Wednesday, January 14, 2009

Can we hear? Will we respond?

The reading for today in Oswald Chamber' My Utmost for His Highest is entitled "Called of God" and references Isaiah's hearing of God's call.

"Whom shall I send, and who will go for us? Then said I, Here am I; send me." (Isaiah 6:8)

The idea is that God is talking to everyone, yet Isaiah heard His still small voice and chose to respond based on that hearing. Oswald says,

"Whether or not I hear God's call depends on the state of my ears; and what I hear depends on my disposition."

This fits wonderfully in the discussion of the understanding of perspectives. Isaiah was responding, but it wasn't necessarily to a personal call (though that could be argued) but a general call. He was responding because of, as Oswald puts it, the state of his ears and disposition.

Oswald's quote is interesting because he says that "whether or not I hear" is a result of the state of his ears. Presumably his ears are that part of him which has the capability of truly hearing the call. This would be his spirit. It presumes that he was hitherto walking in the spirit and not the flesh; that he was not living a life blaspheming the Holy Spirit and thus hindering the work of the Spirit in his life. The state of our heart, or willingness to submit to the authority and love of Christ in our lives, then determines whether or not we can actually hear the still small voice of God when He speaks. If we are living in the flesh or at the leading of another master (like ourselves) it will be hard for our spirit to hear through the din of the carnal static. If however, our "disposition" is one that is submitted, one that is walking under the Lordship of God and His Christ, then not only will we hear, we will also hear the "what" of His call.

What we hear, the specifics of God's call and our place in it, can only be heard through a willing heart ("Who will go?") that is poised and ready for action. It is about having a continual relationship of building and mentoring by the Holy Spirit; it is about being willing to introspect and "let the Spirit of God bring us face to face with God" as Oswald puts it; it is about having our hearts prepared so that when the moment comes, we have the opportunity to say "Here am I, send me."

If we neglect the Spirit of God and his leading, and aren't able to hear his voice through our flesh, and can't hear what He is calling us to do through our fallen disposition - will we be able to respond? Clearly the answer is no, and clearly the answer is straightforward, though the way may be difficult depending on how much we hang on to the flesh and walk under our own lordship.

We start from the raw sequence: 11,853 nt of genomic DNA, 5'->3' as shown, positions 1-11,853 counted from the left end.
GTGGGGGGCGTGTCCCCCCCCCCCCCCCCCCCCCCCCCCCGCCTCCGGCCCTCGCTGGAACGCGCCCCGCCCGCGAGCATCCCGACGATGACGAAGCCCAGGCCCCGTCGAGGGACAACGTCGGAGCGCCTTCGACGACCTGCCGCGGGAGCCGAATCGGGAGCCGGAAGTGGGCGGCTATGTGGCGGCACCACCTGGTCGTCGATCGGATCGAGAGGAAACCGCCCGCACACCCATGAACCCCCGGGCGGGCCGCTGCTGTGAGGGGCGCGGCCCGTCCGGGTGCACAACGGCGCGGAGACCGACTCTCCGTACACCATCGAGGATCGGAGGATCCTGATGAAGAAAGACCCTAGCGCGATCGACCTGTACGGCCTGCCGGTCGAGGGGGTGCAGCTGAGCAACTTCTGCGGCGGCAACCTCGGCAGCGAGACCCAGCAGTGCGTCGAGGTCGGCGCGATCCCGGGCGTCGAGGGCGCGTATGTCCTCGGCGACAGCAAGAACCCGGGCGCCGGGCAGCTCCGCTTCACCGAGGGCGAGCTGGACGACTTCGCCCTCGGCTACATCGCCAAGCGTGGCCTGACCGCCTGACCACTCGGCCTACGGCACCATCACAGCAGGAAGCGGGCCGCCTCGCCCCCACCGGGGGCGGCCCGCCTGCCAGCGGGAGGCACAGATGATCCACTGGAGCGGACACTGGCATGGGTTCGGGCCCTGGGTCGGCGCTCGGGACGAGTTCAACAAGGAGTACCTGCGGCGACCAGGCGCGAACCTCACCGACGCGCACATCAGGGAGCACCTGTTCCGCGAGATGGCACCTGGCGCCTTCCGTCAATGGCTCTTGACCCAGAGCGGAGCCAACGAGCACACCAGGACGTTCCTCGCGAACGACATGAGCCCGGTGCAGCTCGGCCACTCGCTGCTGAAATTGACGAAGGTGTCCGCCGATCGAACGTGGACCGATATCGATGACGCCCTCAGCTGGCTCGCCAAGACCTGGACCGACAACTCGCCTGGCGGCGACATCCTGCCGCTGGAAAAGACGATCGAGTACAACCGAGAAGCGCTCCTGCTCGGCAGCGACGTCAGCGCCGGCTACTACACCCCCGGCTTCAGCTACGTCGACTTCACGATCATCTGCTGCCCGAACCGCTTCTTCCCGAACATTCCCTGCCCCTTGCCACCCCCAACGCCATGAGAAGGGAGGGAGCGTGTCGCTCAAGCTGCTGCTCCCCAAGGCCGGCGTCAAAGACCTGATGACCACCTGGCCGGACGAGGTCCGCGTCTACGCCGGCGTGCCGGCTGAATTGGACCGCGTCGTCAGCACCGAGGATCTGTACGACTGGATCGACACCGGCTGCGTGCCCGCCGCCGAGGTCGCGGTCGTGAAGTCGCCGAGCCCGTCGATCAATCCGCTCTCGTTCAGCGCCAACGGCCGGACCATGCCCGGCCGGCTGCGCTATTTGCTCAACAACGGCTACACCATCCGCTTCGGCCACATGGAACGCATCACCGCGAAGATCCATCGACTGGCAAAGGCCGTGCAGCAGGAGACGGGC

Can we hear? Will we respond?

Monday, November 03, 2008

what will be

Oswald Chambers, in today's reading of My utmost for His Highest, commented about the breaking of our independence from God.
I am crucified with Christ; nevertheless I live; yet not I, but Christ liveth in me. (Galatians 2:20)
In the last paragraph Mr. Chambers rhetorically asked whether we are going to make our selves available for God to help Himself to, or are we going to prevent Him from doing so due to our own "conception of what we are going to be?" I find this to be a very powerful question. As I consider my own life planning - work, formal education, certifications, ministries, and more - am I truly making myself available for His use and glory, or am I consumed with "vain ambition?"

Certainly my attempt and desire is to make myself available for the Master's use. If God called me to go to China to preach the gospel, could he gift me with tongues in Chinese? Sure! Would it make a difference if I was at the same time, working diligently to study and learn Mandarin Chinese? Sure! Would the latter prevent God from choosing me, or prevent me from being used if I only spoke English? No way! Would my speaking Chinese make me better or somehow more spiritual? Absolutely not! Would my obedience and choice by faith to learn Chinese so that I can be used in a deeper way be blessed? Oh yeah!

So my question then is, am I consumed with vanity for my own plans or am I really and truly making myself available to God for His plans. As it was put in a recent Christian movie, am I acting in faith to prepare the fields for rain and see His harvest? Certainly we can add nothing to God, but clearly we get to see Him more when we seek to be used! When we put our faith and obedience on the line, dying to self, we get to see Him do things that we would never see otherwise.

Oswald also says, "The passion of Christianity is that I deliberately sign away my own rights and become a bond-slave of Jesus Christ." To be His means that I am not mine. I am not my own, I am purchased with a price (1 Cor. 7:23). The problem however is that while it is somewhat easy to say those words, it's different to live them. Do I choose to take those thoughts captive? Do I choose to honor God with humility, even if I "lose?" By God's grace I set my heart once again to live the life of a bond-slave for Jesus and submit myself to His mercy, grace, joy, peace, hope, affliction as necessary, and above all, Love!